Chemistry at Queen’s is a vibrant mix of ‘hands on’ experiments, state-of-the-art technology and experienced and enthusiastic teaching. Department member, Tim Jolliff, is the author of the Royal Society of Chemistry book Chemistry for the Gifted and Talented written when he was the RSC School Teacher Fellow. All the dedicated staff in the department work hard to make Chemistry exciting and rewarding by using a great variety of stimulating activities in teaching and learning.
As a Chemistry student, you will undertake significant experimental work. Test tubes and Bunsen burners, colours, smells, bangs and bubbles are part of Chemistry as much now as ever. These activities are enhanced by regular use of specialist computer software, both in the lab and in the computer room, data-logging equipment, LCD projectors, an interactive whiteboard, the internet and molecular models.
The Chemistry Department is housed on the ground floor of the Callard Laboratories. There are three spacious and well-equipped 'state-of-the-art' teaching labs, all connected to a central preparation room. Also on the ground floor alongside the laboratories is a computer room linked to the school network with 24 workstations.
You will follow the AQA Chemistry course and do a lot of experimental work that gets you thinking. The emphasis is on being able to handle concepts and problem solving rather than remembering lots of facts. Although you will not need to be A Level Mathematicians to cope, you will need to be able to think logically and carefully. Some Chemists are surprised by the amount of calculations you have to do which typically relate to practical contexts and involve rearranging equations, using ratios and keeping track of units and significant figures.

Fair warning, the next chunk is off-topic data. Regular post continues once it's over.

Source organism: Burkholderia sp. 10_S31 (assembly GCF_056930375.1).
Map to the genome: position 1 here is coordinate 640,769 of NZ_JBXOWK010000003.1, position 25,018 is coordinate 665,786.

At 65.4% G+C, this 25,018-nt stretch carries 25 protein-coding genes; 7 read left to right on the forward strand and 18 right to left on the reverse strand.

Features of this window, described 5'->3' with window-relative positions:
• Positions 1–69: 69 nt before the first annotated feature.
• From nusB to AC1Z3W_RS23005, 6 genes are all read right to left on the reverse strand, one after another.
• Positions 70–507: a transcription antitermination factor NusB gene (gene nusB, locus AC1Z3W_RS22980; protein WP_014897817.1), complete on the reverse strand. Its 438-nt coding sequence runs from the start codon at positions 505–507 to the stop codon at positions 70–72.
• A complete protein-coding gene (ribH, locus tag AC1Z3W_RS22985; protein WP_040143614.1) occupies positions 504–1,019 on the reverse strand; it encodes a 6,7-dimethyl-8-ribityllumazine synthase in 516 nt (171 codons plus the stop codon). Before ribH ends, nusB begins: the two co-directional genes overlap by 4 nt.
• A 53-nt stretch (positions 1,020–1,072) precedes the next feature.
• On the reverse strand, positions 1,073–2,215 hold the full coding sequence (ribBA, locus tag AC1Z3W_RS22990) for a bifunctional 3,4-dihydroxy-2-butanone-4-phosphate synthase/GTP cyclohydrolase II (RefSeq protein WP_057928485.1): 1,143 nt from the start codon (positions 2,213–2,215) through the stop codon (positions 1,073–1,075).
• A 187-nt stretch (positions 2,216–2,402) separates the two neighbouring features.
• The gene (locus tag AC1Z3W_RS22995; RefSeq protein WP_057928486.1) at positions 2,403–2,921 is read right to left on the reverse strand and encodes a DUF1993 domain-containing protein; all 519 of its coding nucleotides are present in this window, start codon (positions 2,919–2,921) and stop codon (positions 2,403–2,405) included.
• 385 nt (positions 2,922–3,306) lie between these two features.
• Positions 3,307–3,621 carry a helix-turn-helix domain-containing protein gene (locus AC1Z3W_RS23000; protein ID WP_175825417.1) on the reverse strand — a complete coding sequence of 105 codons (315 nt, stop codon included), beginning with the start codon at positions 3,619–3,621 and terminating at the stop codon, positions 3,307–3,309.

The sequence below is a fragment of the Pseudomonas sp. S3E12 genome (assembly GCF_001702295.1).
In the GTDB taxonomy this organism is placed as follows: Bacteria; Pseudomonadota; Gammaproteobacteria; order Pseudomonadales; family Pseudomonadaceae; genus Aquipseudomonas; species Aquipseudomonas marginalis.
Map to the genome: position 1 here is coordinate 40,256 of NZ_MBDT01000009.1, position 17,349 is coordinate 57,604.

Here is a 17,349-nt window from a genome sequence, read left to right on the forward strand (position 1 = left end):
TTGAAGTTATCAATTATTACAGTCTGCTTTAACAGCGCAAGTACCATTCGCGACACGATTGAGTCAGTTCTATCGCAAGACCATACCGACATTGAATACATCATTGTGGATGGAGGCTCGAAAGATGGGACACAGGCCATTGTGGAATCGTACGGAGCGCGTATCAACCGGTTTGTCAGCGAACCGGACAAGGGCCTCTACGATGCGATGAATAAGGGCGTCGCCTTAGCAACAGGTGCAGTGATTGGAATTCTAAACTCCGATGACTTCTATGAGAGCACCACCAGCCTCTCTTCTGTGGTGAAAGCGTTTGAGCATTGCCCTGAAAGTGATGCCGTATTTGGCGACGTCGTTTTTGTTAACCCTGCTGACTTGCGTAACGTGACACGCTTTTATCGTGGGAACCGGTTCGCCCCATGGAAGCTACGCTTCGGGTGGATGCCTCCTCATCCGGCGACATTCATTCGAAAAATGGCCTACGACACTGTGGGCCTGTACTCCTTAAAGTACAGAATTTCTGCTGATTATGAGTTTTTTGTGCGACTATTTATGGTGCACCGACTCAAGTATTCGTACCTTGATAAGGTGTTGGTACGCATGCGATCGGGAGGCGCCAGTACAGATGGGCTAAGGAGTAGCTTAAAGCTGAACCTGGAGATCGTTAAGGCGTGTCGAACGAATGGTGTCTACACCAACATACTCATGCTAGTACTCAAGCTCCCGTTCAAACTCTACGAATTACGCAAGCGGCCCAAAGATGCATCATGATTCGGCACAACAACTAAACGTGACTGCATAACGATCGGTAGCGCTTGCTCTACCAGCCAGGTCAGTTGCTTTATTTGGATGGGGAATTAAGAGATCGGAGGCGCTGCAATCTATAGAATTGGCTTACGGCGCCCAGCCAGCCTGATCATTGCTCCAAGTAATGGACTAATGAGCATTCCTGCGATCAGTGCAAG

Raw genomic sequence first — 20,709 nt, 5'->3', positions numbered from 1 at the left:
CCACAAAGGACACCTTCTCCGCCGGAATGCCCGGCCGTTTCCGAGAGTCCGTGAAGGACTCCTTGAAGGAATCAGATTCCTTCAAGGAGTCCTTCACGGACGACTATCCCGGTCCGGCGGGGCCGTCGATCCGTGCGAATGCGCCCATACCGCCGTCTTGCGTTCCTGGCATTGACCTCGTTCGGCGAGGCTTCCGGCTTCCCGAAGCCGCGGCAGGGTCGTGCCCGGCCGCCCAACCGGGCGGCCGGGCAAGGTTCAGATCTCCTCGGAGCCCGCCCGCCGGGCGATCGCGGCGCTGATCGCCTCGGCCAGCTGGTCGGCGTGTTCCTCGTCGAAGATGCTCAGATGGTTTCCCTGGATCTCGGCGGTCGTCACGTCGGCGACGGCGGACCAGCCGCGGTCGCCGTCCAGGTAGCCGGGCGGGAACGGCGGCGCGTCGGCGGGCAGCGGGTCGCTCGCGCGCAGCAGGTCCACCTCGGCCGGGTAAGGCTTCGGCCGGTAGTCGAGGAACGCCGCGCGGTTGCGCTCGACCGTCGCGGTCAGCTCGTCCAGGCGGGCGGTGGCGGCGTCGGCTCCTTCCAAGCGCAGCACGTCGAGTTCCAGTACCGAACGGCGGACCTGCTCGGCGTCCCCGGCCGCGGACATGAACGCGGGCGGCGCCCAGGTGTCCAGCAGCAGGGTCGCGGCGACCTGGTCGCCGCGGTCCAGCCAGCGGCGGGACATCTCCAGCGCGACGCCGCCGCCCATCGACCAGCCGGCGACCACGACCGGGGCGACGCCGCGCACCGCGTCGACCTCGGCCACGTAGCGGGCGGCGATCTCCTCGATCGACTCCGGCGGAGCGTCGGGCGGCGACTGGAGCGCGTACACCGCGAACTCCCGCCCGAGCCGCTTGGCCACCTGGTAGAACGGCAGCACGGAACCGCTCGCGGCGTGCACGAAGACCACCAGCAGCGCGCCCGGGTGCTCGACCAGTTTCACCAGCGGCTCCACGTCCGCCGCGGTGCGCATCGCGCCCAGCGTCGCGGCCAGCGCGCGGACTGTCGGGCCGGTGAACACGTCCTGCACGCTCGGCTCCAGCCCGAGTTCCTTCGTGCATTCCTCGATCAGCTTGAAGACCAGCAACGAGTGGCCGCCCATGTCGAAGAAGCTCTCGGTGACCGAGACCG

Many pupils find Chemistry fascinating beyond the lessons themselves and we aim to stretch our students beyond the curriculum. As a Year 12 student, you can take part in the Chemistry Olympiad, the Cambridge Chemistry Challenge, master-classes and make aspirin. You will not be bound to the labs but take trips to Bristol University and attend Sixth Form lecture days.
The teaching style promotes independent learning and the development of study skills which provides an excellent platform from which to go on to University. Each year several of the A grade Chemists gain places at Oxbridge and many read Medicine or Veterinary Science there and elsewhere. Degree courses chosen can be as diverse as Law, Languages and Archaeology as well as those that expect A grade Chemistry such as Medicine, Chemical Engineering or Biochemistry; a comprehensive careers support programme is in place for students wishing to move into medical fields.